Senate Brief No 5 - November 2013
Page Menu: Establishment and membership | The estimates process | Portfolio Budget Statements, annual reports and other documents | Reporting to the Senate | Powers of committees and the rights and obligations of witnesses | The role and achievements of Senate committees in the consideration of estimates
Twice each year estimates of proposed annual expenditure of government departments and authorities are referred by the Senate to eight legislation committees for examination and report. These estimates are contained in the main appropriation bills introduced into Parliament as part of the budget (usually in May) and in the additional appropriation bills introduced later in the financial year (usually in February).
Senate legislation committees examine the estimates for public service departments and other Commonwealth agencies. Government portfolios allocated to the eight legislation committees are:
Until 1969 the Senate examined the biannual appropriation bills in what is known as the ‘committee of the whole’, a procedure used by the Senate when it wishes to consider a bill in detail.
This was a cumbersome and time-consuming procedure in which senators addressed extremely detailed questions about proposed expenditure to the minister in charge of a portfolio or to a minister representing a minister in the House of Representatives. Although it was possible to consult with departmental officials sitting in the nearby advisers’ benches, ministers were frequently unable to provide a satisfactory answer on the spot. In 1970 it was decided to establish dedicated committees to which the estimates could be referred for more detailed and effective scrutiny. From 1994 the estimates committees ceased to exist as separate entities and their functions were assumed by the same committees that consider legislation and the performance of government agencies, currently known as legislation committees.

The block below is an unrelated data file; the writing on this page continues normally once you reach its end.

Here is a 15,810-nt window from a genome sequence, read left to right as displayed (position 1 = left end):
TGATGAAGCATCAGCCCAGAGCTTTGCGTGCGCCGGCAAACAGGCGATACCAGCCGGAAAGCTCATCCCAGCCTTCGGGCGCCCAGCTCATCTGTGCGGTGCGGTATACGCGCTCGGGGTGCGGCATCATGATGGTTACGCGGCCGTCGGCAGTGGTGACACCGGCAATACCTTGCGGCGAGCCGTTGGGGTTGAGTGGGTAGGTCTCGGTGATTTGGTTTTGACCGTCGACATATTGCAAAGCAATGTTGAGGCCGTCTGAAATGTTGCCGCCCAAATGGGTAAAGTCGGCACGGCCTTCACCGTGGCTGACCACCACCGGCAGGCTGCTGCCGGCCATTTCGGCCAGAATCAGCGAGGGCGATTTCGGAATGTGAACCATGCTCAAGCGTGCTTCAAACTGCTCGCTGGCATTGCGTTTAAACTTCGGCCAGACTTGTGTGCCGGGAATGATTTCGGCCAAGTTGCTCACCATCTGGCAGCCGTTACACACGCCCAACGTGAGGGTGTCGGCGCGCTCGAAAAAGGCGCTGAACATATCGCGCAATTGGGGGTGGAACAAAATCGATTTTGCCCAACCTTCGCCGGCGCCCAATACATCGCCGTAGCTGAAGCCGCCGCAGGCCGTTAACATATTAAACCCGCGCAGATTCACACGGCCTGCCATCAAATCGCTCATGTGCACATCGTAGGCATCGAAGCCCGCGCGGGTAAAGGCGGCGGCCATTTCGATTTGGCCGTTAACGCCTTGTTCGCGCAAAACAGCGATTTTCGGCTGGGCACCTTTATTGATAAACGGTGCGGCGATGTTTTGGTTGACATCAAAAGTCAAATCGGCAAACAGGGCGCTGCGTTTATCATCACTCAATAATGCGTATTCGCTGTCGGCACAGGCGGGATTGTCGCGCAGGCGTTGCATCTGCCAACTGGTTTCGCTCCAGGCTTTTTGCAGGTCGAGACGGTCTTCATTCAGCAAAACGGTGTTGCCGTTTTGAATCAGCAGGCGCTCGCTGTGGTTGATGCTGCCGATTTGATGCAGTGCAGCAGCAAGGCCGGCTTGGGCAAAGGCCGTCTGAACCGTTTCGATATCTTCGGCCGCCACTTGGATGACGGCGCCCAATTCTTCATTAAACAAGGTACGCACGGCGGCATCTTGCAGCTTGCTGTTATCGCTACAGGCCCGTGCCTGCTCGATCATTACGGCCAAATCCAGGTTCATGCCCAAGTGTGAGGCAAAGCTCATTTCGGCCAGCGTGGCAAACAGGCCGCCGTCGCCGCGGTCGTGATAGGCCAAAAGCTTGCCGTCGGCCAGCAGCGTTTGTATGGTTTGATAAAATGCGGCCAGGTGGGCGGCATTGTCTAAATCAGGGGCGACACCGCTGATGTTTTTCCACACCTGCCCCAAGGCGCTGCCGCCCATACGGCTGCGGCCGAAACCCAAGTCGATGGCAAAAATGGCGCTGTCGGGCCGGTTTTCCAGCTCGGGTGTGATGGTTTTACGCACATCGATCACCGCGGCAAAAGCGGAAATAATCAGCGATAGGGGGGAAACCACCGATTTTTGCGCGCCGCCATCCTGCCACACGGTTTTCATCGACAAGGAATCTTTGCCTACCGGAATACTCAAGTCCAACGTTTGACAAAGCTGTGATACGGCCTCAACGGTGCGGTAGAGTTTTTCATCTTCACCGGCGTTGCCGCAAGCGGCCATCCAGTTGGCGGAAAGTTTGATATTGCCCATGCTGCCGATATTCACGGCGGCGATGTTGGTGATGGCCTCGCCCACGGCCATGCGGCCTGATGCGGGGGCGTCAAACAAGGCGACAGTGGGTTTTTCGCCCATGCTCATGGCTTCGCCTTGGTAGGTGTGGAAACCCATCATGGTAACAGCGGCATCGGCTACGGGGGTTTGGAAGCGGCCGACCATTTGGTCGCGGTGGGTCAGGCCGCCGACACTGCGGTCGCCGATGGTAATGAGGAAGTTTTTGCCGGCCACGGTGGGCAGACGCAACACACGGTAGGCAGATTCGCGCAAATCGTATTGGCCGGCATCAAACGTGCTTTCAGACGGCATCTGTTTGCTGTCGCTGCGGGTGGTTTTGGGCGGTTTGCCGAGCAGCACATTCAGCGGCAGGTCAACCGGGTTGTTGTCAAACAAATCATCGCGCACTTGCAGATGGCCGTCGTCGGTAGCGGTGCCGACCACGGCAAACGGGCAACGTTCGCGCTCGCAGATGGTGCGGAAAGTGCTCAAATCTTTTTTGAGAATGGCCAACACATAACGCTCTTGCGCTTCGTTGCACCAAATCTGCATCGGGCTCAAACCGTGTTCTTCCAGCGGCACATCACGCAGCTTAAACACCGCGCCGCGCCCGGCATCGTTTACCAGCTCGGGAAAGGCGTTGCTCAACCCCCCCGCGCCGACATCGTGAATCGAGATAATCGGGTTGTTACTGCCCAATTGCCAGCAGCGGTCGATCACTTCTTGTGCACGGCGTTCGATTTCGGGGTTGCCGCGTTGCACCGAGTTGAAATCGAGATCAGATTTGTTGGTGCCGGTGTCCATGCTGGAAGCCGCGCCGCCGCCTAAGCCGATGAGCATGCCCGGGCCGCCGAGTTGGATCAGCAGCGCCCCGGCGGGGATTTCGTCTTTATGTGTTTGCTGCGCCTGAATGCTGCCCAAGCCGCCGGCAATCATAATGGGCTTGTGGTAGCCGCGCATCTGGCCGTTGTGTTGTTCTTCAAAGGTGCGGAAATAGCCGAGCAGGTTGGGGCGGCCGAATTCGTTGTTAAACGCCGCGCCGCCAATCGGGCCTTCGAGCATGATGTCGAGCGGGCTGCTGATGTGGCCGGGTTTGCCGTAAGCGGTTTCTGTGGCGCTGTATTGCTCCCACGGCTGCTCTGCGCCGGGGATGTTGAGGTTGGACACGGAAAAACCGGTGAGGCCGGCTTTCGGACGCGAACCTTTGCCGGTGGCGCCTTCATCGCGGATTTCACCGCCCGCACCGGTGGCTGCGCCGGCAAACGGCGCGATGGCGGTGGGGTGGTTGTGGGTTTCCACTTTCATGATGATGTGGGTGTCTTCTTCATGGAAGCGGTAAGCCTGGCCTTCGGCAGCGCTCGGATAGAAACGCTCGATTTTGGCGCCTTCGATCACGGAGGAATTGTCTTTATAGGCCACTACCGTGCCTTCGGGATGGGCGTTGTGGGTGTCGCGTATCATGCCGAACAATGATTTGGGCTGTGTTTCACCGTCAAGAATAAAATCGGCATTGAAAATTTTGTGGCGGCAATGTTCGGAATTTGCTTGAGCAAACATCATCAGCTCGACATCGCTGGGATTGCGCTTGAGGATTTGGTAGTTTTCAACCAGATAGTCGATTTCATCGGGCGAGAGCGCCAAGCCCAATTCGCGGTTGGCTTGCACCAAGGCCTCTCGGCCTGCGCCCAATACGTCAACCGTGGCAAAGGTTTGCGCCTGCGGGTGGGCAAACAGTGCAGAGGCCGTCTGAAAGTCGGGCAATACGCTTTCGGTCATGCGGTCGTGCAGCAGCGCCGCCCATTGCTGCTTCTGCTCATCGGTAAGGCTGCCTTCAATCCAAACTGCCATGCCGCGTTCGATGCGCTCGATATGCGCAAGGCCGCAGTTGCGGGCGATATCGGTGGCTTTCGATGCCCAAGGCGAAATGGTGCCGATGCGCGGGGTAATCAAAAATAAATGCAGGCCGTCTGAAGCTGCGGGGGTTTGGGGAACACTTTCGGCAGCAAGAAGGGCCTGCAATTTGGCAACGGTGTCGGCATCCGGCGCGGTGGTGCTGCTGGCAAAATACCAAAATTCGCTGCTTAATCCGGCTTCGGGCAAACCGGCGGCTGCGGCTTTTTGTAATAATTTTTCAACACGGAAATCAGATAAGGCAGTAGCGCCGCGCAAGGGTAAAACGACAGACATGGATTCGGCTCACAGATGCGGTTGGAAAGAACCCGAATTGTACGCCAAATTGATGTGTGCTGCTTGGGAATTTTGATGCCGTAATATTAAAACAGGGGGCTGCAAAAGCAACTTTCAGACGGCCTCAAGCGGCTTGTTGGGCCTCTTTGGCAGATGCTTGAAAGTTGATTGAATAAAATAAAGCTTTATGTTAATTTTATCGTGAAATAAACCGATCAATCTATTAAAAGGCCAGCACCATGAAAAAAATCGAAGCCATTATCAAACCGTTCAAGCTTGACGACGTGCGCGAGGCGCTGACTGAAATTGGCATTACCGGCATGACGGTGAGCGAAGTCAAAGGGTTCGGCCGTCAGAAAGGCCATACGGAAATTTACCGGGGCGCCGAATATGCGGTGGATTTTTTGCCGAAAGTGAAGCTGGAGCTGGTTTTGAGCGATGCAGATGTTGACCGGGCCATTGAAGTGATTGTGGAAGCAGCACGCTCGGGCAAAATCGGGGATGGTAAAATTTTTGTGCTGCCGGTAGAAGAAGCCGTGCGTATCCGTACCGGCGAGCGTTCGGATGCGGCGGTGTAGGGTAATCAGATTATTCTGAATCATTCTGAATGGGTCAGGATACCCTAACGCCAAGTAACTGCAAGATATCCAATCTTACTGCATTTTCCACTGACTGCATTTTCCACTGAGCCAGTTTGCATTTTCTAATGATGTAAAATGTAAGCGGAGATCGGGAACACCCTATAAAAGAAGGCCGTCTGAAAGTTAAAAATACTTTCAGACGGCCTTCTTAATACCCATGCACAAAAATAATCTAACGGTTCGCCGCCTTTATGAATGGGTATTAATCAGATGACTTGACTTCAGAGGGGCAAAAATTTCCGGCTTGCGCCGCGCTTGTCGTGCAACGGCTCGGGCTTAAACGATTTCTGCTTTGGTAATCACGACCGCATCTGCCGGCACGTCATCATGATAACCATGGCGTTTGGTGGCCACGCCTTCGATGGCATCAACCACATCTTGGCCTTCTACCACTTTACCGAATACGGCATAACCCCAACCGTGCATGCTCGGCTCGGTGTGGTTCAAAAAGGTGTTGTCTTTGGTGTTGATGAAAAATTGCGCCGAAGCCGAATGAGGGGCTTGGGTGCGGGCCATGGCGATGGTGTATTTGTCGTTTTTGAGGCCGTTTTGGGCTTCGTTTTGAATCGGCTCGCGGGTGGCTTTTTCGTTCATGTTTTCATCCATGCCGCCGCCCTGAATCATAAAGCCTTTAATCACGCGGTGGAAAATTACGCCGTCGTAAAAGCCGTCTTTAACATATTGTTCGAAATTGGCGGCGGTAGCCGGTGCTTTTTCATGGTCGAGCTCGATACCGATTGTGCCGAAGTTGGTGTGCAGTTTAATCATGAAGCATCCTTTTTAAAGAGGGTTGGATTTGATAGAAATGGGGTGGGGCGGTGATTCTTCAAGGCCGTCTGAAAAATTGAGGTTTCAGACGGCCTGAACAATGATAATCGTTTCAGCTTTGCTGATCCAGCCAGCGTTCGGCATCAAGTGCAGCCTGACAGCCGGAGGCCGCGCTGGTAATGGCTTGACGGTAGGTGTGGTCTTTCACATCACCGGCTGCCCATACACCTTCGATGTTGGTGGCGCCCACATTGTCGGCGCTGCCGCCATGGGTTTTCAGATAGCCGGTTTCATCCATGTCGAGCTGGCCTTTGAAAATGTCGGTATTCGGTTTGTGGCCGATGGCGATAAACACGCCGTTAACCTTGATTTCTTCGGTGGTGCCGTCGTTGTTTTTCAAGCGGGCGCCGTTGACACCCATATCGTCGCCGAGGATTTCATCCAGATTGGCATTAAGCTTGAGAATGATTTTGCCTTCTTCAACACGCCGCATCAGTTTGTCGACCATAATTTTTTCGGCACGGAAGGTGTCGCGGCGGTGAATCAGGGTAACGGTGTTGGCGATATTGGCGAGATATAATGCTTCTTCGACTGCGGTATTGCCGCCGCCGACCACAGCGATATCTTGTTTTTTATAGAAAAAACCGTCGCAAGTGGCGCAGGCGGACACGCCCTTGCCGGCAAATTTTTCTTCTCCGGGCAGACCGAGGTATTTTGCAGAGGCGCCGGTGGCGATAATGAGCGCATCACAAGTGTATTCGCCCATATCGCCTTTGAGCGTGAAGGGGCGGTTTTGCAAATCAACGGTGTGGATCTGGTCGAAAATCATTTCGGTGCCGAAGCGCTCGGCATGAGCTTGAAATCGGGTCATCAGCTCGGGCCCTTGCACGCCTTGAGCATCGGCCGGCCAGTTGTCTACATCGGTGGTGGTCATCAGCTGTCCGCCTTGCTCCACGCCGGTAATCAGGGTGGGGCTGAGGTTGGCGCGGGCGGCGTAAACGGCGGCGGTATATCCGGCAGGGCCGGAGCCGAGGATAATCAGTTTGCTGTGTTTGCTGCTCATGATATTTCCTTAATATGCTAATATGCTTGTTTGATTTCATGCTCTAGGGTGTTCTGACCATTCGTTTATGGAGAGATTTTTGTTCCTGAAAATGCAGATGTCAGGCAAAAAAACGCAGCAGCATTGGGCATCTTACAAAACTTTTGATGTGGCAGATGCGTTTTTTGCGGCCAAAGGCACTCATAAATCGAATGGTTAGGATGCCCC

Establishment and Membership
Legislation committees are automatically established under standing order 25 at the beginning of each Parliament and remain in existence for its duration. They consist of six members: three government members, two opposition members, and one member from the minority groups and independent senators.
Where the vote on a question before a committee is equally divided, the chair has a casting vote. Unless otherwise agreed to by the Senate, not more than four committees may hear evidence on estimates at any one time and they may sit only when the Senate has been adjourned or suspended. A quorum may be constituted by a majority of members (four) or by two members where one is a member of the government and the other a member of the opposition.
The estimates process